The six Supreme Court judges, led by Chief Justice Willy Mutunga, allowed her to proceed saying the respondents would raise the objections during the time allocated to them Thursday.
Ms Kilonzo said the failure of the electronic voter identification and the tallying system gave room for manipulation of the result.
She further identified Charity Primary School polling station in Kieni Constituency and Machakos County as other areas where the number of registered voters was less than the number of total votes cast.
In Charity Primary, she said, there was only one registered voter according to the principal register but Mr Kenyatta garnered 310 votes. The presiding officer, she claimed, did not indicate the number of registered voters on Form 34.
In Machakos, she said, there were 125 special voters but according to Form 36 there were 125 voters with no biometric characteristics.
On Form 36 the number was shown as 3,182. She asked the Director of Public Prosecution to be enjoined to take over the criminal investigations of those who were involved in the alleged manipulations. George Oraro, Mr Odinga’s lawyer, called for the cancellation of the result on the grounds that the whole election was flawed.
He said Mr Kenyatta’s margin above the 50 per cent mark would vanish with proper scrutiny.
“What happened was taking a few votes from one candidate and increasing for the other. If we establish this, the court has a mandate to set aside the elections, it’s not a discretion it’s a constitutional requirement,” said Mr Oraro.
The Supreme Court Wednesday identified issues for determination in the petition as whether Mr Kenyatta and Mr William Ruto were validly elected and declared as President-elect and Deputy President-elect and whether the presidential election was free, fair, credible and conducted in compliance with the law.
It will also rule whether the rejected votes should have been included in determining final tallies of votes in favour of each presidential candidate.

Lawyer fights 'widow sex' tradition in Malawi

From Robyn Curnow and Jenni Watts, CNN
March 21, 2013 - Updated 1047 GMT (1847 HKT)

Lawyer and human rights activist Seodi White has long been an outspoken campaigner for gender justice in Malawi, a country where half its women are married before the age of 18. As the head of the Malawian chapter of Women in Law in Southern Africa (WLSA), White is at the forefront of the battle against inequality, traveling around the country to promote education and to stop young girls from giving up on school and marrying in their early teens.But the prominent activist, who is herself the mother of a young daughter, is not only concerned with the rights of teenage girls. She is also targeting cultural practices that harm older, vulnerable women in Malawi.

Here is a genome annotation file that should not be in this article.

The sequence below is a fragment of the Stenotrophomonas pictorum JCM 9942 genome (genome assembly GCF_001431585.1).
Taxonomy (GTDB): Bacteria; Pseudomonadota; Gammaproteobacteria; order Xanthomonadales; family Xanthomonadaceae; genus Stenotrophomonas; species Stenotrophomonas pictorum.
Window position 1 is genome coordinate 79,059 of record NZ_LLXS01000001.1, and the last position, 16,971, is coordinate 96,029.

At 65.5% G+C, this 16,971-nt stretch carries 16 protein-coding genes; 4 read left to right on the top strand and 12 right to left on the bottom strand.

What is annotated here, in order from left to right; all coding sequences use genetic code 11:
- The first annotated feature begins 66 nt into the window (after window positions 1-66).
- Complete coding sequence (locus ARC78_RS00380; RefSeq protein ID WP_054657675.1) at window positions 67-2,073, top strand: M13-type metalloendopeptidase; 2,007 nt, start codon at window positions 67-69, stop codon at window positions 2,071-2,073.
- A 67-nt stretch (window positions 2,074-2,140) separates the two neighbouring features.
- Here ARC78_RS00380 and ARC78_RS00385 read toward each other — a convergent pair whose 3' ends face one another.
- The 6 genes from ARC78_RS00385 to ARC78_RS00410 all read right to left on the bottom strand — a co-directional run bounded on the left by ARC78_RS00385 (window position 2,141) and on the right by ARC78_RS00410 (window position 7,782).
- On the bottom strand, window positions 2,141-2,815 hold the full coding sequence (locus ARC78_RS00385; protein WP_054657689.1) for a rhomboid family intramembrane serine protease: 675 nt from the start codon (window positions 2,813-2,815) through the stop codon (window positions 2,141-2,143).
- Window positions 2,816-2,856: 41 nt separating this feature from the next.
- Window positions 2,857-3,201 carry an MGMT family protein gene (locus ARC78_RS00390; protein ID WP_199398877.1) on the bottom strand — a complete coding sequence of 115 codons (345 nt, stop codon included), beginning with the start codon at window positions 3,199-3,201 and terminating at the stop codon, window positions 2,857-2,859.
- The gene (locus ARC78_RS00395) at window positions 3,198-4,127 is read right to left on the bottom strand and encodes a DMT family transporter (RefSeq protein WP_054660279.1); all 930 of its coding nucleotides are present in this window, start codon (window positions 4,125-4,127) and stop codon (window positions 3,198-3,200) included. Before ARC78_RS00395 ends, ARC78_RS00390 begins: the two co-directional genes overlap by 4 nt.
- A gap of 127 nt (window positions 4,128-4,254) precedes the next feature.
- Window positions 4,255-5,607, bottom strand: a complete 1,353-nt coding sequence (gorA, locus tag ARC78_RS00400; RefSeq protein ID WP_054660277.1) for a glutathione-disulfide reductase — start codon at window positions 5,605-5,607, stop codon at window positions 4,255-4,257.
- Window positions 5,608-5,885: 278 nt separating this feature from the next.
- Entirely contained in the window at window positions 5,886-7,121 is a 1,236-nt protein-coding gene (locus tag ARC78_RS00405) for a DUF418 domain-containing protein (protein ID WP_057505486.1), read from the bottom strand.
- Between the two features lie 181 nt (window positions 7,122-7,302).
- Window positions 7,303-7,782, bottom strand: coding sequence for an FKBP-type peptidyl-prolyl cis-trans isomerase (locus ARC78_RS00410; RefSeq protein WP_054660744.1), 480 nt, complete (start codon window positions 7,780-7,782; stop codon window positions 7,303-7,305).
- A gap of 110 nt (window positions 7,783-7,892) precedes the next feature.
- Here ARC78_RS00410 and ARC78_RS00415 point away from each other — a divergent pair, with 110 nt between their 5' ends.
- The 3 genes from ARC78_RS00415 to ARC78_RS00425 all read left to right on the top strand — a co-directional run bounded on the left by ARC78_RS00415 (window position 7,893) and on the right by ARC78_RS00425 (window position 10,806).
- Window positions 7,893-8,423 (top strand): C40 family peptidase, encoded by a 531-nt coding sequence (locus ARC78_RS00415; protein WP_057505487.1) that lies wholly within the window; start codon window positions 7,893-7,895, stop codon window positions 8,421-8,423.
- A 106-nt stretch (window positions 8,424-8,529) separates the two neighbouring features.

'Widow cleansing'
Malawian lawyer (Seodi White, WLSA) fights for girls
Fighting child marriage in Malawi
One such custom, prevalent in the southern tip of the landlocked country, is "widow cleansing," a traditional practice in which a widow is expected to have sexual relations, "in order to cleanse her," explains White. "There is a belief that if she does not sleep with someone, the spirit of her dead husband will come and visit upon her and her family will be cursed," she adds.White says that the practice is not forced upon widows. Instead, she says, the tradition has become so much part of the culture that widows themselves call for it."It's a mindset issue," says White. "Even the widows, they've told me, 'I don't want to die, I don't want a curse to come to my husband.' They cry to be cleansed."

White says the tradition, which involves unprotected sex, thus increasing the chances of HIV infection, has been turned into a business."There are professional cleansers in villages," says White. She says these men charge widows up to $50 for their services, in a country where the minimum wage is less than $1 per day.In this country, to get ahead in life, to beat poverty, you need education.In recent times, there have been several initiatives by White's NGO, as well as other groups, to try and change the situation. One effort is to target the "professional cleansers" in attempt to get them to change their ways."Some have actually come out in the open and said: 'I used to be a commercial cleanser, I'm HIV positive, I've stopped, it's not fine and I go village by village telling other commercial cleansers to stop this, it's a risky taboo behavior.'"

The power of education